Speer Preserve is an upland forest surrounded by open land and MDC Reservoir property. Speer is an outing experience reminiscent of winter in the Vermont woods. Hard to believe Bloomfield Center is just minutes from Juniper Road.
Please come with snowshoes if we have snow, or hiking boots if there is no snow. Wear seasonal outdoor clothing. Meet at the cul-de-sac at the top of Juniper Road in Bloomfield. Rain date is Sunday, February 23.
As twilight falls we’ll head up the old farm road to Hawk Hill for views of the Metacomet Ridge and Hartford skyline illuminated by the colors of the setting sun and the light of the rising almost-full moon. Sturdy footwear required and a flashlight recommended.
Not up for a hike? Meet at the barn at 5:00 for a warm fire and light snacks, ready to welcome back our group shortly thereafter. It’ll be a good chance to catch up with friends … and ask us about on-going Land Trust projects. Dress in layers and let us know if you’d like to bring something.
Update: Thirty-six hikers participated in our sixth annual regional hike. After being rained out last year, it was a beautiful, clear fall day with near-peak fall foliage color. From SLT’s Tanager Hill parcel we ascended 540’ through ravines, orchards, and former farm fields to Penwood State Park’s Lake Louise. We climbed to the Pinnacle where we enjoyed stunning views of the Farmington River Valley.
We then descended to WLT’s Stout Family Fields and hiked across WLT’s Hawk Hill Farm to our end-point at the Oliver Filley House in Bloomfield’s LaSalette Park. For those wanting more mileage, WLT President Vic Herson led the way to Filley Park in Bloomfield’s center.
Thanks to Kevin Gough, Sally and Don Rieger, Vic Herson, and Dale Bertoldi for planning the hike and Paula Jones for the pictures. Thanks also to Bloomfield Leisure Services for providing a shuttle. And thanks to everyone who participated in this annual event showcasing the town-to-town trail connectivity the two land trusts have created between our communities.
Why do we love our butterflies, swallows and bees, but not bats? Bats perform many of the same services, and more, yet many folks fear them or at least don’t appreciate them. Is it because they fly at night, or because of vampire myths? We can dispel these fears with some knowledge.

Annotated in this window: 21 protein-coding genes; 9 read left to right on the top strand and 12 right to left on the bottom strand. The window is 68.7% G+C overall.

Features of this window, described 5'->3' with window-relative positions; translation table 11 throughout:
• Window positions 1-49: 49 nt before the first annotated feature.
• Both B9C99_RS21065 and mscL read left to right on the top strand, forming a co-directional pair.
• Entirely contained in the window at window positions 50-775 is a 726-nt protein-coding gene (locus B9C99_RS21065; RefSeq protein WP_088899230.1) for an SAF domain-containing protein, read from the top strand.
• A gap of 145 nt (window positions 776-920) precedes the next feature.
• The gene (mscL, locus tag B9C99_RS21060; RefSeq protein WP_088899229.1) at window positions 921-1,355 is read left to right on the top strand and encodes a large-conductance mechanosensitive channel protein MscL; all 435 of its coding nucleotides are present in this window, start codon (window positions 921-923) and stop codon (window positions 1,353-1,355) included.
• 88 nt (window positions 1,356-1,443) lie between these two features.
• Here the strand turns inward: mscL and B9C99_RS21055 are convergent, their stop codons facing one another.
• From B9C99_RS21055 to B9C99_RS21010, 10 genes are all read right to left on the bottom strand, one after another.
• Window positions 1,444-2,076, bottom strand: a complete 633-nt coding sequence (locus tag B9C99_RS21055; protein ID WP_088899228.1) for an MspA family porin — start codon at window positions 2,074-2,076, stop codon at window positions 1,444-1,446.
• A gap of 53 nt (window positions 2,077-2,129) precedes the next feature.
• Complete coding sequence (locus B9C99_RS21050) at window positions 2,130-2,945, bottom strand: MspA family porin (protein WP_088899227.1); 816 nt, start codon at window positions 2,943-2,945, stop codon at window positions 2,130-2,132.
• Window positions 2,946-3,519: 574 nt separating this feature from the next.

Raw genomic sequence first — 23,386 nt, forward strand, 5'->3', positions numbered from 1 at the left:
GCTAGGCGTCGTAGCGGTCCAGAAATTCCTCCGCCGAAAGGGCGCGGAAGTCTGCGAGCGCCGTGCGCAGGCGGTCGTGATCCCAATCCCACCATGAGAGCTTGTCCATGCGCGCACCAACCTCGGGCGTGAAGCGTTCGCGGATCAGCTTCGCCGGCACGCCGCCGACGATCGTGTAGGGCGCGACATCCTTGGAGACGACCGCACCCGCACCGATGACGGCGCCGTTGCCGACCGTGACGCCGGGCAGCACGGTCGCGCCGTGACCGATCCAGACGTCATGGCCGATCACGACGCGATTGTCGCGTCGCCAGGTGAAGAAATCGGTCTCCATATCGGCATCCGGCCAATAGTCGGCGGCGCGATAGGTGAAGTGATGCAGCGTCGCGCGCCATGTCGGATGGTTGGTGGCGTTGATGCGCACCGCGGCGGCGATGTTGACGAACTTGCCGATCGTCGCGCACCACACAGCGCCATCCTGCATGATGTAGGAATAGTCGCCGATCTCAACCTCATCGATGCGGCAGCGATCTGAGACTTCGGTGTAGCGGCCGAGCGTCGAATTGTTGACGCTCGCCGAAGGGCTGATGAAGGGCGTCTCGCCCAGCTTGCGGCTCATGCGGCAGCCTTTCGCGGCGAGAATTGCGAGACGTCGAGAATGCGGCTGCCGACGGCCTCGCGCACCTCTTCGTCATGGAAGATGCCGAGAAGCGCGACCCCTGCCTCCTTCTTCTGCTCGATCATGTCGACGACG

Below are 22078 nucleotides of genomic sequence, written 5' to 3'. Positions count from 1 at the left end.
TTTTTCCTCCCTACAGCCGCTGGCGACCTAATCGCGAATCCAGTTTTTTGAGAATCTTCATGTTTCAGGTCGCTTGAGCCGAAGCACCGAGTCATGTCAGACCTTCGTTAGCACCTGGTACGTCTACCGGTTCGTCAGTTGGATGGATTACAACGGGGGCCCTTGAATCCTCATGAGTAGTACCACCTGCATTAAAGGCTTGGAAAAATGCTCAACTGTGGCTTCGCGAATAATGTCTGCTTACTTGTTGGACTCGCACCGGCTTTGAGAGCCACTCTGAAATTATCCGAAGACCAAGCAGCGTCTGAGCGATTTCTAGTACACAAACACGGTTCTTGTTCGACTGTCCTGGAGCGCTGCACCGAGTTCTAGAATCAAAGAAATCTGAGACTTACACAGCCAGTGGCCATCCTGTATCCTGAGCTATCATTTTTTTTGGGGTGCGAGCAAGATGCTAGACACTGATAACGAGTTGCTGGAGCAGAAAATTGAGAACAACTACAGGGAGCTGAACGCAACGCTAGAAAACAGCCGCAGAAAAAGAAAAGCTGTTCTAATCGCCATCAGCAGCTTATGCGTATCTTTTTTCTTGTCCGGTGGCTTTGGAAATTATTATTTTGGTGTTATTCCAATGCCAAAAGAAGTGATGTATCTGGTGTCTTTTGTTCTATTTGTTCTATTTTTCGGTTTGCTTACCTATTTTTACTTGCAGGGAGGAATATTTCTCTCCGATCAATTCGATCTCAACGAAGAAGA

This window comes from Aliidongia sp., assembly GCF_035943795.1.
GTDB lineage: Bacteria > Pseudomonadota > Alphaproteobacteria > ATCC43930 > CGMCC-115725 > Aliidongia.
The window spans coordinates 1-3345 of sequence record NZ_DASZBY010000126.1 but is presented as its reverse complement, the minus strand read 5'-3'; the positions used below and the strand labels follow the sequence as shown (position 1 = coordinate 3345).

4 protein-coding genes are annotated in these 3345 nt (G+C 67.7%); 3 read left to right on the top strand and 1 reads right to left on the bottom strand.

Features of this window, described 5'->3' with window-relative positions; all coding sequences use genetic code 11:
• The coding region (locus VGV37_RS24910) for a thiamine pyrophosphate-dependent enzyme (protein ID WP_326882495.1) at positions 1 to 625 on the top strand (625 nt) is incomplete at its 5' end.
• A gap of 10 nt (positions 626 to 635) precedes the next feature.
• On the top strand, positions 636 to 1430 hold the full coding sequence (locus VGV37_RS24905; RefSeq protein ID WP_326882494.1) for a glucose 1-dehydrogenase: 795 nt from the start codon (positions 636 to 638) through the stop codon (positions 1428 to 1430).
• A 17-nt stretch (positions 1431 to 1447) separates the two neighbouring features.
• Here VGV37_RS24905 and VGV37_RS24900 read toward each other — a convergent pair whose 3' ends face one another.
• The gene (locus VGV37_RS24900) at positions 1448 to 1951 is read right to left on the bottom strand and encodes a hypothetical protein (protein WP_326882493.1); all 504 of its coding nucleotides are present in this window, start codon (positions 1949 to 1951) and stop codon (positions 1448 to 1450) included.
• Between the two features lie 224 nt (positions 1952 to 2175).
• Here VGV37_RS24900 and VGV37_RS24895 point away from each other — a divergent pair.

The average bat in Connecticut can consume its body weight each night in insects, including mosquitoes and agricultural pests such as moths. Worldwide bats pollinate over 400 species of plants, including cocoa, bananas and agave. What’s a world without chocolate or tequila? Bats eat insects that infest corn and other important crops, estimated to save $3.7 billion in reduced crop damage and reduced need for pesticides in the US.
So-called vampire bats, which only occur in Central and South America, don’t suck blood, but make a small incision in an animal or bird and lick the blood. The anti-coagulant in their saliva, called Draculin, is being studied for use in heart and stroke medications. Even their guano is useful for fertilizers. In the Civil War, the Confederacy used bat guano to make gunpowder.
Bats are not rodents. Close-ups of their faces are rather cute. They are the only mammals that can truly fly. They fly by echolocation and don’t get tangled in your hair. Though rabies occurs in bats, only 1% of the population carries the disease.
In Connecticut, there are eight species of bats, all of which are in grave danger of extinction or serious decline. Big Brown Bats are the most common, followed by Little Brown Bats. Bats reproduce slowly, with each mother producing only one or two pups each year. Mating occurs in fall and by July the pups fly. In September, bats migrate to caves and mines, mostly in Vermont, where they hibernate until spring.
Bats are in trouble in many areas of the world. In Connecticut, 95 percent of our Connecticut bats have been lost due to White Nose Syndrome (WNS), a disease imported from Asia in 2006. However, there is some hope, as ultraviolet light has proved successful in eradicating the disease. More research is needed on how this treatment affects cave environments. Wind turbines are another serious threat to bats, adding to the decline. As Connecticut adds more wind power to its renewable portfolio, it would do well to look to Hawaii, which is providing a good example of how careful regulation of the wind industry may be able to minimize the toll on bats and birds through careful planning and siting of wind turbines.
How can we help our bats? Blueprints for bat houses and other information are available at www.batcon.org. Maternity roosts need to be very warm, so place them on a pole or building facing south. We can plant gardens for bats, especially those with pollinator plants that will attract night-flying moths, a favorite food for bats. We can advocate for bats. And just in time for Hallowe’en, Bat Week is October 24 -31! Learn more about these wonderful creatures by visiting www.batweek.org. So what’s not to love?
By Zellene Sandler, land trust member